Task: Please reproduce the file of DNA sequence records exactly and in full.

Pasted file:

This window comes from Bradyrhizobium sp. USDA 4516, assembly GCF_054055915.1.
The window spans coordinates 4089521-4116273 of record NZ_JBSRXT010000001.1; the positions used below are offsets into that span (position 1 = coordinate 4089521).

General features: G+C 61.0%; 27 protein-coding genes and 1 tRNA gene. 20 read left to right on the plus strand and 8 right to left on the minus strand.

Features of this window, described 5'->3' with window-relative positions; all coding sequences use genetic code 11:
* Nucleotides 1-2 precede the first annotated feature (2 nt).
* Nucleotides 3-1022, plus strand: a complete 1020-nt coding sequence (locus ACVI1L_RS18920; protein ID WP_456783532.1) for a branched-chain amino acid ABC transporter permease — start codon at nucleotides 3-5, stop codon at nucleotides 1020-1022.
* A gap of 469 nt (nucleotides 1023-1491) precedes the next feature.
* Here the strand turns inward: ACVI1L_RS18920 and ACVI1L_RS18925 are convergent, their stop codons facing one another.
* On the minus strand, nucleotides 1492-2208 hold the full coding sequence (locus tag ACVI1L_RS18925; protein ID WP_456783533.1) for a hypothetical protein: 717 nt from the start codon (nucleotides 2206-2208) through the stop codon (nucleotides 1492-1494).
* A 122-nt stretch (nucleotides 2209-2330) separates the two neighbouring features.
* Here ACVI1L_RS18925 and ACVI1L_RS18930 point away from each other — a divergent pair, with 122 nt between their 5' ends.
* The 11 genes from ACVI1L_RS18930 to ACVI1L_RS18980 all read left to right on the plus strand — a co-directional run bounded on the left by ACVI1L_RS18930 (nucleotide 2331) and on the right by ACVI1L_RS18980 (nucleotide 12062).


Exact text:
This window comes from Bradyrhizobium sp. USDA 4516, assembly GCF_054055915.1.
The window spans coordinates 4089521-4116273 of record NZ_JBSRXT010000001.1; the positions used below are offsets into that span (position 1 = coordinate 4089521).

General features: G+C 61.0%; 27 protein-coding genes and 1 tRNA gene. 20 read left to right on the plus strand and 8 right to left on the minus strand.

Features of this window, described 5'->3' with window-relative positions; all coding sequences use genetic code 11:
* Nucleotides 1-2 precede the first annotated feature (2 nt).
* Nucleotides 3-1022, plus strand: a complete 1020-nt coding sequence (locus ACVI1L_RS18920; protein ID WP_456783532.1) for a branched-chain amino acid ABC transporter permease — start codon at nucleotides 3-5, stop codon at nucleotides 1020-1022.
* A gap of 469 nt (nucleotides 1023-1491) precedes the next feature.
* Here the strand turns inward: ACVI1L_RS18920 and ACVI1L_RS18925 are convergent, their stop codons facing one another.
* On the minus strand, nucleotides 1492-2208 hold the full coding sequence (locus tag ACVI1L_RS18925; protein ID WP_456783533.1) for a hypothetical protein: 717 nt from the start codon (nucleotides 2206-2208) through the stop codon (nucleotides 1492-1494).
* A 122-nt stretch (nucleotides 2209-2330) separates the two neighbouring features.
* Here ACVI1L_RS18925 and ACVI1L_RS18930 point away from each other — a divergent pair, with 122 nt between their 5' ends.
* The 11 genes from ACVI1L_RS18930 to ACVI1L_RS18980 all read left to right on the plus strand — a co-directional run bounded on the left by ACVI1L_RS18930 (nucleotide 2331) and on the right by ACVI1L_RS18980 (nucleotide 12062).